Murphy Halliburton is Professor of Anthropology at Queens College and the Graduate Center, CUNY. He specializes in medical and psychological anthropology, Science and Technology Studies and the anthropology of pharmaceuticals. His work involves long-term, critical engagement with biomedical psychiatric ideologies and practices starting with his book Mudpacks and Prozac (Routledge 2009) and continuing in his current work that assesses the effects of the Movement for Global Mental Health in South Asia. Professor Halliburton has also tracked the effects of global patent policies on pharmaceutical production and biopiracy of ayurvedic knowledge in India since the 1990s. He later engaged in fieldwork on this topic with pharmaceutical producers in India and the United States resulting in the publication of his book India and the Patent Wars (Cornell University Press, 2017).
In 2014, he completed Fulbright-funded fieldwork in Kerala, India that attempted to explain India’s success in treating schizophrenia, and he has recently embarked on a project on the role of eugenics in the history of Stanford University and in California public schools. In addition to his more ethnographically-engaged work, Professor Halliburton has an interest in contemporary anthropological and social theory and has contributed articles on debates over the anthropology of the body and embodiment and on the role of “authoritative sources” in developing social theory.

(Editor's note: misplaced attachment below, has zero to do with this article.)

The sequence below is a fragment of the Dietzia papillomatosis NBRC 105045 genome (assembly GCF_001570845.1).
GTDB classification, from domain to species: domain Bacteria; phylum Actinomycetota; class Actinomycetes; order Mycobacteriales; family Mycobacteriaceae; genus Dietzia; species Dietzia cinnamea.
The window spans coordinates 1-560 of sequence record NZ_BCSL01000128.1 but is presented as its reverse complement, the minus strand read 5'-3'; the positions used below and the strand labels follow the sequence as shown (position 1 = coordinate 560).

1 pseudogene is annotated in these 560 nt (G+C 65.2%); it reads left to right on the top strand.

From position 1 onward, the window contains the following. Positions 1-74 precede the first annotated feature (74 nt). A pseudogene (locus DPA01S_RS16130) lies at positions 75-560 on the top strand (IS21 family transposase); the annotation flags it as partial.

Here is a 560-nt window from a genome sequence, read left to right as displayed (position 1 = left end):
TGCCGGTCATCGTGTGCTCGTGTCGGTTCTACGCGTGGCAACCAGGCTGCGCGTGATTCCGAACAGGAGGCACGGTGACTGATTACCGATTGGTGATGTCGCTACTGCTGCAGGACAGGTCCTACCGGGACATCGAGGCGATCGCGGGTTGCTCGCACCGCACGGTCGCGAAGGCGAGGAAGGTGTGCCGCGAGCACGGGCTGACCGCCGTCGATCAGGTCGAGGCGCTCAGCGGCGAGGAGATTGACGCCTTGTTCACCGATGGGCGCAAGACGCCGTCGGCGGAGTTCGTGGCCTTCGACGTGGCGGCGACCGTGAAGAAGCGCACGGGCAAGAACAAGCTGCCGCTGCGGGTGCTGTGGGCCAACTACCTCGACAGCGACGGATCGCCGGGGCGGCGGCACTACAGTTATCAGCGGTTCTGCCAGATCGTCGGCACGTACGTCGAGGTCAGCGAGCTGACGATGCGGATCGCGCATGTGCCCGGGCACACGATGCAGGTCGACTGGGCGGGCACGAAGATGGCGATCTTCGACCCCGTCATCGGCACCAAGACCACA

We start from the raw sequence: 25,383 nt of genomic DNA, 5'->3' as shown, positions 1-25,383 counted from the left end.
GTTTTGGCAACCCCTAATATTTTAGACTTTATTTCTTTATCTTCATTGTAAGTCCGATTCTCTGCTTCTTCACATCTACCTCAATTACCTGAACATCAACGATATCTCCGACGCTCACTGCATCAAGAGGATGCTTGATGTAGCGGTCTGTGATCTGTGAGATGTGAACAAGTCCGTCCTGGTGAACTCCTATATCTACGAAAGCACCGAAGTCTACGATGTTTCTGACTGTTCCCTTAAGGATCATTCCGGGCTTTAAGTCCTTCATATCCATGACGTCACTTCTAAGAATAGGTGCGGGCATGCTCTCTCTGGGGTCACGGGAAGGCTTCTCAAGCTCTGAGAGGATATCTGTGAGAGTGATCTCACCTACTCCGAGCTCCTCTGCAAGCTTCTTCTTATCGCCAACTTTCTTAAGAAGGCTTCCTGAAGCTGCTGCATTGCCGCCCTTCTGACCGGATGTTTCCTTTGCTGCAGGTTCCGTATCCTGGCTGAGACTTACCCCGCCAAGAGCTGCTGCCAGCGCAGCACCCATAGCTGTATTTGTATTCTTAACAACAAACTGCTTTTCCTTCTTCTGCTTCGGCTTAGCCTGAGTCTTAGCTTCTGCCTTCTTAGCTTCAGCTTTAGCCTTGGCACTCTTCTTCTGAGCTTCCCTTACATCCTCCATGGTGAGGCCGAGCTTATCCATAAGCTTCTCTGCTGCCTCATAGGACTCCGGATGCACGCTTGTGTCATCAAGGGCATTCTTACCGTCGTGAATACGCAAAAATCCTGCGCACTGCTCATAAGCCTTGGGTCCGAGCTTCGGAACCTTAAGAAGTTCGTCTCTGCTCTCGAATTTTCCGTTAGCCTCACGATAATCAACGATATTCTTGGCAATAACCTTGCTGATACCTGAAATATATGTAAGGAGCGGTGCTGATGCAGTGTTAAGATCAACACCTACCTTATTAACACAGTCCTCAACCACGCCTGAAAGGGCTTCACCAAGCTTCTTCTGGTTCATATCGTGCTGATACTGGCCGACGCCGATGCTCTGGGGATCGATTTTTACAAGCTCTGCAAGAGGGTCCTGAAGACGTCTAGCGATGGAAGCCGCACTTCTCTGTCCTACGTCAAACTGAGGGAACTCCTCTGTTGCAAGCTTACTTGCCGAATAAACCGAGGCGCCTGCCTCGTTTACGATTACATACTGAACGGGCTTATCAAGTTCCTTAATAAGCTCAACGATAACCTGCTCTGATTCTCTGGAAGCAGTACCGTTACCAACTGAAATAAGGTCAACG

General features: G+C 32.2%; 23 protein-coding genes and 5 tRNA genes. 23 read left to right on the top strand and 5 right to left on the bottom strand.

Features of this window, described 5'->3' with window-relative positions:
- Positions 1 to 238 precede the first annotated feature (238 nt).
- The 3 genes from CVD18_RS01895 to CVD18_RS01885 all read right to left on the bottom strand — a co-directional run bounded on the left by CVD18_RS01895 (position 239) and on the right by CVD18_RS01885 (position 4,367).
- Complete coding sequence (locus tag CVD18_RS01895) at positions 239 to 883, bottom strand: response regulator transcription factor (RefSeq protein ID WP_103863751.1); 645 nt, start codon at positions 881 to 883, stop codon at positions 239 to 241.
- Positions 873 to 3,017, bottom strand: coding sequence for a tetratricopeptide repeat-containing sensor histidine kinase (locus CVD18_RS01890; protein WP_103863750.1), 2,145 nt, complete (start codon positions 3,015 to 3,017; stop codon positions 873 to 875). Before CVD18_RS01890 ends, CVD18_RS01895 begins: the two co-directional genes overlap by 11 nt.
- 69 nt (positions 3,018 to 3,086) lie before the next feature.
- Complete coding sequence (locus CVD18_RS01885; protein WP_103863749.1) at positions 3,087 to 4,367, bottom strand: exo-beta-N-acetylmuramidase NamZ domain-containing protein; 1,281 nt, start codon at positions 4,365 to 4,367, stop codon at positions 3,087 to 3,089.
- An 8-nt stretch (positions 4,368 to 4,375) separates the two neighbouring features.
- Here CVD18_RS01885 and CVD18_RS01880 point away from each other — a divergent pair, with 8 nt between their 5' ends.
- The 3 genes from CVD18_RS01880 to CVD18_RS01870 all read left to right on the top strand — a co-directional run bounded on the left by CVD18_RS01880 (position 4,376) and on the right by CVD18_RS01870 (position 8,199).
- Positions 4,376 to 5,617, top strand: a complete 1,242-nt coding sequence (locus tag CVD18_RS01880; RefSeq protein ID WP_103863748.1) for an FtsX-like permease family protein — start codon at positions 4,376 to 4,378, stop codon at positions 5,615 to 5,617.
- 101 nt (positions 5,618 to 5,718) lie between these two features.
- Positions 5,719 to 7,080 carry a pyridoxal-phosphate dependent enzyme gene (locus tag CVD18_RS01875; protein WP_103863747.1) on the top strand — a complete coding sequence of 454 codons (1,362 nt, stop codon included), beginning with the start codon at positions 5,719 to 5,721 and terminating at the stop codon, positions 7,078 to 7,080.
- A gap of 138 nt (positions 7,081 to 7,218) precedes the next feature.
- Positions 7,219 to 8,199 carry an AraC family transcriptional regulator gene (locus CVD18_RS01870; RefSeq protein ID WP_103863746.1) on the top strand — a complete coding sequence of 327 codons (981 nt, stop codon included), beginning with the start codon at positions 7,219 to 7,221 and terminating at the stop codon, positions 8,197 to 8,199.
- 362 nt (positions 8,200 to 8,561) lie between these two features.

- India and the Patent Wars: Pharmaceuticals in the New Intellectual Property Regime. Ithaca, NY: Cornell University Press, 2017
- Mudpacks and Prozac: Experiencing Ayurvedic, Biomedical, and Religious Healing. New York: Routledge, 2009
Articles and Chapters
“Work and recovery from schizophrenia in India: a mixed methods study in Kerala” Psychosis: Psychological, Social and Integrative Approaches. Published online in advance of print: 25 Aug 2022 https://www.tandfonline.com/doi/full/10.1080/17522439.2022.2111593
- “The House of Love and the Mental Hospital: Zones of Care and Recovery in South India” In The Movement for Global Mental Health: Critical Views from South and Southeast Asia, William Sax and Claudia Lang, eds. Pp. 213-242. Amsterdam: Amsterdam University Press, 2021
- “Hegemony versus Pluralism: Ayurveda and the Movement for Global Mental Health.” Anthropology & Medicine, 2020 https://doi.org/10.1080/13648470.2020.1785842 [doi.org]
- “Introduction.” (Special Issue – Intangible Property at the Periphery: Expanding Enclosure in the 21st Century) International Journal of Cultural Property 19(3): 233-249, 2012
- “Resistance or Inaction? Protecting Ayurvedic Medical Knowledge and Problems of Agency.” American Ethnologist 38(1): 85-100, 2011
- “Drug Resistance, Patent Resistance: Indian Pharmaceuticals and the Impact of a New Patent Regime.” Global Public Health 4(6): 515-527, 2009
- “‘Just Some Spirits:’ The Erosion of Spirit Possession and the Rise of ‘Tension’ in South India.” Medical Anthropology 24(2):111-144, April-June 2005
- “Rethinking Anthropological Studies of the Body: Manas and Bodham in Kerala.” American Anthropologist 104(4):1123-1134, December 2002